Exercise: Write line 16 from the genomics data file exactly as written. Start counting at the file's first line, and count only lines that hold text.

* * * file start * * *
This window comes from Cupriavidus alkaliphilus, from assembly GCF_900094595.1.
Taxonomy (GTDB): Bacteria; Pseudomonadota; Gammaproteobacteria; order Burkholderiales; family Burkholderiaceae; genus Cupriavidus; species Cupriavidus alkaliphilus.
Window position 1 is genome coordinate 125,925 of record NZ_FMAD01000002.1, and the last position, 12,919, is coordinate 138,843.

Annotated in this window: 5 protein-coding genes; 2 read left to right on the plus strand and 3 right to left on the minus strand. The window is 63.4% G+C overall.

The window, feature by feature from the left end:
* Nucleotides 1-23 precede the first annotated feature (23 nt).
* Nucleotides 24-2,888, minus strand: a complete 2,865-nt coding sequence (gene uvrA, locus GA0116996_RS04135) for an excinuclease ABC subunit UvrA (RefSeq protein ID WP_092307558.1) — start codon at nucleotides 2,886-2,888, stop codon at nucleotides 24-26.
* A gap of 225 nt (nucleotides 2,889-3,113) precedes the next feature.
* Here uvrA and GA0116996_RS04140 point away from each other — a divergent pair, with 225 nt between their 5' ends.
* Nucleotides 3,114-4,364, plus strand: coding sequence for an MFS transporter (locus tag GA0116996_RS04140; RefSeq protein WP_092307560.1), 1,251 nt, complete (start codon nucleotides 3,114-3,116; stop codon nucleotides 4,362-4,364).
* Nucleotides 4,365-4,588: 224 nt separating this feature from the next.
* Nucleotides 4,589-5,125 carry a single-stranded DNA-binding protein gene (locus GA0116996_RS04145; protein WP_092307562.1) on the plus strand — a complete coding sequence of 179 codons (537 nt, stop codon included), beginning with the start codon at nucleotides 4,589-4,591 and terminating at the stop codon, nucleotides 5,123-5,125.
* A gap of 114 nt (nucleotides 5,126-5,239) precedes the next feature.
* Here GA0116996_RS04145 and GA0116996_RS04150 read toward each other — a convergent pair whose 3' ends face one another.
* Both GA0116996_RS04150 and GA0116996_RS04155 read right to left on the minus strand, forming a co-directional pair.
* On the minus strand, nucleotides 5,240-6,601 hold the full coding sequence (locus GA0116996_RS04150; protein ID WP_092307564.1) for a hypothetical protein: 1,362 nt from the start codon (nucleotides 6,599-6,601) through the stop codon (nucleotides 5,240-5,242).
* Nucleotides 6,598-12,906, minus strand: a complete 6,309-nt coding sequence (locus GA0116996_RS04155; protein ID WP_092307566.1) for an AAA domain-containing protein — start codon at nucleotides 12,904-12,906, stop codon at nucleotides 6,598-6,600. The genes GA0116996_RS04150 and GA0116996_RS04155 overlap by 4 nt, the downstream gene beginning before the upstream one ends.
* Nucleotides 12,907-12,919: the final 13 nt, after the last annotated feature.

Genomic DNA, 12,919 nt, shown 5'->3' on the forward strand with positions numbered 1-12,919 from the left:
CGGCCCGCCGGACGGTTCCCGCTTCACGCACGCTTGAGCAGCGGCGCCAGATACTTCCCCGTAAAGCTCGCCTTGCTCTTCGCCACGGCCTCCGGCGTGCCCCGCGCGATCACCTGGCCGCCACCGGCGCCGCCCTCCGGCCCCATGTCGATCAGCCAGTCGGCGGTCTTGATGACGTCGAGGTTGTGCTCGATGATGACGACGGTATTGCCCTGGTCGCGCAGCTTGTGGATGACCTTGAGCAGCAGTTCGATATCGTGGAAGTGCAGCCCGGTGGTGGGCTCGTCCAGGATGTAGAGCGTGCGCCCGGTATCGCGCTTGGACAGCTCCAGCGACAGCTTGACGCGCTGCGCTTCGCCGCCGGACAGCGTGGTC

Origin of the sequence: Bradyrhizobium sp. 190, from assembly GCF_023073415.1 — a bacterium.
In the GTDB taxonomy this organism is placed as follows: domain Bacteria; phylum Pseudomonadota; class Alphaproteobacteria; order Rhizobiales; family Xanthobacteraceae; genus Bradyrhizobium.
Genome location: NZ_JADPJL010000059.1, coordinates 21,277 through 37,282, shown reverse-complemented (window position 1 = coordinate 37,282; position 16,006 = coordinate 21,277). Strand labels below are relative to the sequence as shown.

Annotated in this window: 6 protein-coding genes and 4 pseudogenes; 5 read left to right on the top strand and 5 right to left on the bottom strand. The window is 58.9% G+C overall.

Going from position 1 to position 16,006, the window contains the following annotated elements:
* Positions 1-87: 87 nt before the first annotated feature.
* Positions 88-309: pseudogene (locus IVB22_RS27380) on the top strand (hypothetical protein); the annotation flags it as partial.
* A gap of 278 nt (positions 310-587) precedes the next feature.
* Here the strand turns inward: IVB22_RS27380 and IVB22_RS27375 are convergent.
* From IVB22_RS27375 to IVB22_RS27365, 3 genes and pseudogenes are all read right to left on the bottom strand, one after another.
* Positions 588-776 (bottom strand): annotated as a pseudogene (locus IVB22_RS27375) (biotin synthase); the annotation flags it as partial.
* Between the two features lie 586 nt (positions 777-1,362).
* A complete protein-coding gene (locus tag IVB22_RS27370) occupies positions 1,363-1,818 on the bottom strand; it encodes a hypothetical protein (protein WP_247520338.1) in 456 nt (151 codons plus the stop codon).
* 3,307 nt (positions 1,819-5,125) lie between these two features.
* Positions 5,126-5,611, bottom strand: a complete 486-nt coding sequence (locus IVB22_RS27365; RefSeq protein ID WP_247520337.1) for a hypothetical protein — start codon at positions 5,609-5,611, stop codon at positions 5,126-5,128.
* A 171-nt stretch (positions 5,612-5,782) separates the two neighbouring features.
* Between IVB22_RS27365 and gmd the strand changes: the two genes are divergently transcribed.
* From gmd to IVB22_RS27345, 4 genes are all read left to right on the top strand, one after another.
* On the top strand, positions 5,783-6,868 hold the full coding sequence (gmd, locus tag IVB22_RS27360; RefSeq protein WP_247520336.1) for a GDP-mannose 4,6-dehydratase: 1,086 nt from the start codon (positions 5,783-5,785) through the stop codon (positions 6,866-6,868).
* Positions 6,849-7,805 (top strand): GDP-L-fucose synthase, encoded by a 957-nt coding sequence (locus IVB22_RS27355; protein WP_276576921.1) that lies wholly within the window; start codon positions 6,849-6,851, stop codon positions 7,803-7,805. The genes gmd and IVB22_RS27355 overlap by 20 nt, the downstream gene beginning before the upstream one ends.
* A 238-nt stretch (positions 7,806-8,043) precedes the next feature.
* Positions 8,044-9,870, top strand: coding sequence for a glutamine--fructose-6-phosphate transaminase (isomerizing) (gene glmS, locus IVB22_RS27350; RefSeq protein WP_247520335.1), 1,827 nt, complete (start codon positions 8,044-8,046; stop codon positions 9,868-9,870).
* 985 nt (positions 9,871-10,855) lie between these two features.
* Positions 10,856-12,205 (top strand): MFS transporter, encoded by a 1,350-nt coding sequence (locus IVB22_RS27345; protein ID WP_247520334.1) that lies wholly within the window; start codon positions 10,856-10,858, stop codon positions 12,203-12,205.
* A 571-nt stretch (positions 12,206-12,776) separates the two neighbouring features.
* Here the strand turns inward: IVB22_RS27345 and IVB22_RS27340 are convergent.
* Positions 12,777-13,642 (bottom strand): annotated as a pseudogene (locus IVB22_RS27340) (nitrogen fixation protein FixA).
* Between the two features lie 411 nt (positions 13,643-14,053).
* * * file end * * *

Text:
* On the minus strand, nucleotides 5,240-6,601 hold the full coding sequence (locus GA0116996_RS04150; protein ID WP_092307564.1) for a hypothetical protein: 1,362 nt from the start codon (nucleotides 6,599-6,601) through the stop codon (nucleotides 5,240-5,242).